Gleason obviously doesn’t agree with that assessment. Although he acknowledged there are some Greek members who make decisions that he’s “not necessarily proud of,” he believes fraternities can ultimately play a positive role in the fight against rape.
“I understand there’s a lot of attention paid to Greek organizations in relation to sexual assault and sexual misconduct,” Gleason said. “But the individuals in those organizations are also our campus leaders and the people with the greatest ability to change that campus culture. By having them be our champions, we have an incredible opportunity.”
Berkowitz agreed that he would like to see fraternity brothers taking a stand. “The most important thing is to be visible and show members this is an issue they’re taking seriously,” he said.
Along those lines, TKE was one of eight national fraternities that recently announced they’ll work together to develop training programs for their members about binge drinking and sexual misconduct, hoping to reach thousands of undergrads with consistent messaging about sexual assault prevention. TKE was also one of two frats that partnered with the White House to help launch “It’s On Us,” an anti-rape campaign that hopes to “change social norms” by encouraging college men to create an environment where sexual assault is not tolerated.
Tracey Vitchers, who serves on the board of directors for Students Active for Ending Rape (SAFER), told ThinkProgress it’s been interesting to see “increased awareness from some fraternities that they can play a role in combating campus sexual assault.”
Vitchers’ group helps student activists push their college administrations to develop better sexual assault policies. She said that, over the past couple months, SAFER has received a few requests from frats — the first time that Greek organizations have ever reached out, as least for as long as she can remember. She wonders if the Hunting Ground, a recent documentary about the campus rape crisis that took a scathing look at fraternities, might be inspiring frats to try to get out in front of the story.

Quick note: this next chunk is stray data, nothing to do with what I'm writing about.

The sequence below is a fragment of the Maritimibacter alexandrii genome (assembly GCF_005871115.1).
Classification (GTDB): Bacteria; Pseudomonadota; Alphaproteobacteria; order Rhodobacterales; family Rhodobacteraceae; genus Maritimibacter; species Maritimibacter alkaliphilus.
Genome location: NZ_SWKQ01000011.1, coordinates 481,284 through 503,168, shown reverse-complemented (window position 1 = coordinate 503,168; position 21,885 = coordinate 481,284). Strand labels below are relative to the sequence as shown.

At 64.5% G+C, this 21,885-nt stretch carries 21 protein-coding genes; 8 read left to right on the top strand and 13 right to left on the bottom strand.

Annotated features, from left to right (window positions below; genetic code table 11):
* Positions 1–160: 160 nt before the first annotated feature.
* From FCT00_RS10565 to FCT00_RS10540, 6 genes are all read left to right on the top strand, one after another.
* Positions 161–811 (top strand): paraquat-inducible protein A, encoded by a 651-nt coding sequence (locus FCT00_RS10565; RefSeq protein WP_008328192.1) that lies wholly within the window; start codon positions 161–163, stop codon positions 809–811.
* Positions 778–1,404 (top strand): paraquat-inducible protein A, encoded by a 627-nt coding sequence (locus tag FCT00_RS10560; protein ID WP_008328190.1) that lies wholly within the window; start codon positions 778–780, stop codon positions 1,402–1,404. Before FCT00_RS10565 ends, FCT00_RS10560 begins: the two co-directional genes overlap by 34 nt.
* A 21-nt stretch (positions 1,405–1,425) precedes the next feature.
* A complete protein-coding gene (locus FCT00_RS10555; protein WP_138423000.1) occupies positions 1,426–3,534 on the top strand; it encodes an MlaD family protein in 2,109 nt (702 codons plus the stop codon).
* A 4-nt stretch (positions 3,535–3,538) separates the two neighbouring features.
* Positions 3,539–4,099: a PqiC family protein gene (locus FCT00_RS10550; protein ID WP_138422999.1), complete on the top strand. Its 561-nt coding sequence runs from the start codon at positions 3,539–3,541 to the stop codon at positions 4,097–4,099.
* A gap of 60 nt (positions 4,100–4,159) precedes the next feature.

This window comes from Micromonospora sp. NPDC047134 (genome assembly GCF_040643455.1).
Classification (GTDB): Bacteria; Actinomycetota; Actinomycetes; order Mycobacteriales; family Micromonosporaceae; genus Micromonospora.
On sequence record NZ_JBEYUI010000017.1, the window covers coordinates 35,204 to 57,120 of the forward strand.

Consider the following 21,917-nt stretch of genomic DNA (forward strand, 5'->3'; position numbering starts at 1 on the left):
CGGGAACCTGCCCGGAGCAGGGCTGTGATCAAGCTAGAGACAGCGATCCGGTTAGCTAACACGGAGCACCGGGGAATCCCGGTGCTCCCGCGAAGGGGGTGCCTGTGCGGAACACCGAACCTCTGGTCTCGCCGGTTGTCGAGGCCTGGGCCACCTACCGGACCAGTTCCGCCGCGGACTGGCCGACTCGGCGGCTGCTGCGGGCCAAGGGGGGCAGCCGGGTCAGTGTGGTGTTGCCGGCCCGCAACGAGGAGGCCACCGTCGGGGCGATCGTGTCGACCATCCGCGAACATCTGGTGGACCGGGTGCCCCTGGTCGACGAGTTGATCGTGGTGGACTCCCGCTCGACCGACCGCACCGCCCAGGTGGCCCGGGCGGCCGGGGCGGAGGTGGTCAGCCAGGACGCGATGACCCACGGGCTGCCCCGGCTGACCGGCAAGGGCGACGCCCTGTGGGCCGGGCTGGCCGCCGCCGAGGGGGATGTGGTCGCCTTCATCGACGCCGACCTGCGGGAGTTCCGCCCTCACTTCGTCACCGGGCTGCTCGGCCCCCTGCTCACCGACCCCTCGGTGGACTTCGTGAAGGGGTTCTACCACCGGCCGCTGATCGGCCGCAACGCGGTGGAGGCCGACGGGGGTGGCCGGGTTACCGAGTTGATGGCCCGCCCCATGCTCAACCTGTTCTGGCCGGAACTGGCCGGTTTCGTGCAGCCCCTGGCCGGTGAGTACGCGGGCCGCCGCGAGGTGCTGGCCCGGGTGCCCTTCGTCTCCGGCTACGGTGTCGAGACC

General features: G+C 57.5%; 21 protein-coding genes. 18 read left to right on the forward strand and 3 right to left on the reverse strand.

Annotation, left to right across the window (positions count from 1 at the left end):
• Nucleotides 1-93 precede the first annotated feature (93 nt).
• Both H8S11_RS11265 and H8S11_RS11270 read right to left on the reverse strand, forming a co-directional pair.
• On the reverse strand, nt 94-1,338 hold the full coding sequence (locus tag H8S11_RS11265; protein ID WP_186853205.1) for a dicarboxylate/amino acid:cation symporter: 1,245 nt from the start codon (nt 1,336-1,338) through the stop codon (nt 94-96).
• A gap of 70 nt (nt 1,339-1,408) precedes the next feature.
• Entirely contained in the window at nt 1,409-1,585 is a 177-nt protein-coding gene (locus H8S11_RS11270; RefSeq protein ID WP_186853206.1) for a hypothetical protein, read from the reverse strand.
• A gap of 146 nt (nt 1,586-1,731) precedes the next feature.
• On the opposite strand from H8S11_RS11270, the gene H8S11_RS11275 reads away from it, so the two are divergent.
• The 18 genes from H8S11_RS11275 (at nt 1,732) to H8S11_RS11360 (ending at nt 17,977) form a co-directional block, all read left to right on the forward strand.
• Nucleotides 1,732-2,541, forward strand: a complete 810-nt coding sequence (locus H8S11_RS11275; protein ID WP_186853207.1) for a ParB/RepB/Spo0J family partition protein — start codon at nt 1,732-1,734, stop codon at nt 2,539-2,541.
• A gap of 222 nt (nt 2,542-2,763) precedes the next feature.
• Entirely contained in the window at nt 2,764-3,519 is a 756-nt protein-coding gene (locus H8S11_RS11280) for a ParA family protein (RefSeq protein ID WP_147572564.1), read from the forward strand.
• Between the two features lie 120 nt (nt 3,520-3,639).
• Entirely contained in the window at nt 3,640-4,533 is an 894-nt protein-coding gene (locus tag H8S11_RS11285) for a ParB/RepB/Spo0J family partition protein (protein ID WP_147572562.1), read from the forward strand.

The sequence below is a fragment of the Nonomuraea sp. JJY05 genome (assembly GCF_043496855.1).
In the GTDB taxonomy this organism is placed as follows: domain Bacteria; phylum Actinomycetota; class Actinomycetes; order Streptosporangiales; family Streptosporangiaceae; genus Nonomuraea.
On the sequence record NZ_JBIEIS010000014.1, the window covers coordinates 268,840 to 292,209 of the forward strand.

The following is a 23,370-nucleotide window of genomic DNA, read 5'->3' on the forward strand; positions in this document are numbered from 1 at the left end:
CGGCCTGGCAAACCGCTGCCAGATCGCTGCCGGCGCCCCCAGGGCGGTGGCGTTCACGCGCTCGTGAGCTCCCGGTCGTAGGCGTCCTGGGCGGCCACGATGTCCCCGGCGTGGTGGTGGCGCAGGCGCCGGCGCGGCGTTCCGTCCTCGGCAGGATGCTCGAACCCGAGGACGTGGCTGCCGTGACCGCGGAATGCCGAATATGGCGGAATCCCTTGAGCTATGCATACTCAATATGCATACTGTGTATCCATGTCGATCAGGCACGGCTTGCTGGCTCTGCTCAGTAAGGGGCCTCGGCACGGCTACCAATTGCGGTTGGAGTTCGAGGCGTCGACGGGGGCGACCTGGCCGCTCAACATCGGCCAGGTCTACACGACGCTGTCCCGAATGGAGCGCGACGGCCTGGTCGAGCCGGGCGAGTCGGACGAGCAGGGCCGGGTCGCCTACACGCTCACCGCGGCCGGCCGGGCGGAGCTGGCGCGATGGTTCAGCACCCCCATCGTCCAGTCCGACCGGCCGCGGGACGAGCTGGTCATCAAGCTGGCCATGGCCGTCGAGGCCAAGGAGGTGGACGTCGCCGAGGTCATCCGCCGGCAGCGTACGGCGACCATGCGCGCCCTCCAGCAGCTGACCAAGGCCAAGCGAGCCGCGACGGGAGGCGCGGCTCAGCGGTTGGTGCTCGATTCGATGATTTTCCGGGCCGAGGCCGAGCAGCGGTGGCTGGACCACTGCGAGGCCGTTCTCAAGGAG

“Particularly now that there has been more of this public calling out of certain fraternities, I think we may start to see some more of this risk management around this issue coming out — more people within the national organization doing Title IX training or crisis prevention intervention,” she said. But she cautioned that it’s not enough for staff members to take these steps: “It only helps if it actually trickles down to the actual fraternities themselves on campus.”
Similarly, Daniel Swinton said that recent controversies within the Greek system might inspire members to seek out more information about Title IX. His training and certification programs are now focusing much of their attention on “prevention based issues,” helping college staffers develop effective programming related to bystander intervention and a culture of consent.
“On the heels of the situation at the University of Oklahoma, I think people are going to be more attuned to issues of civil rights — issues of harassment and discrimination in the broader sense. At least I hope they are,” Swinton said. “Any time there’s a really horrible and tough situation, we hope there’s some silver lining and it helps people to learn how to better deal with it and hopefully prevent it.”
Gleason isn’t the only one working on changing Greek culture from the inside. Fraternity brothers are increasingly giving presentations and holding discussion groups about meaningful consent. He said he’s glad to see other people engaging with this issue, and he’s proud of his work in this area.
“Men are taking a more active role in sexual assault prevention, and I think that’s really where a lot of it needs to start from,” Gleason said. “To be honest, ten years ago when I was in college, these things weren’t talked about.”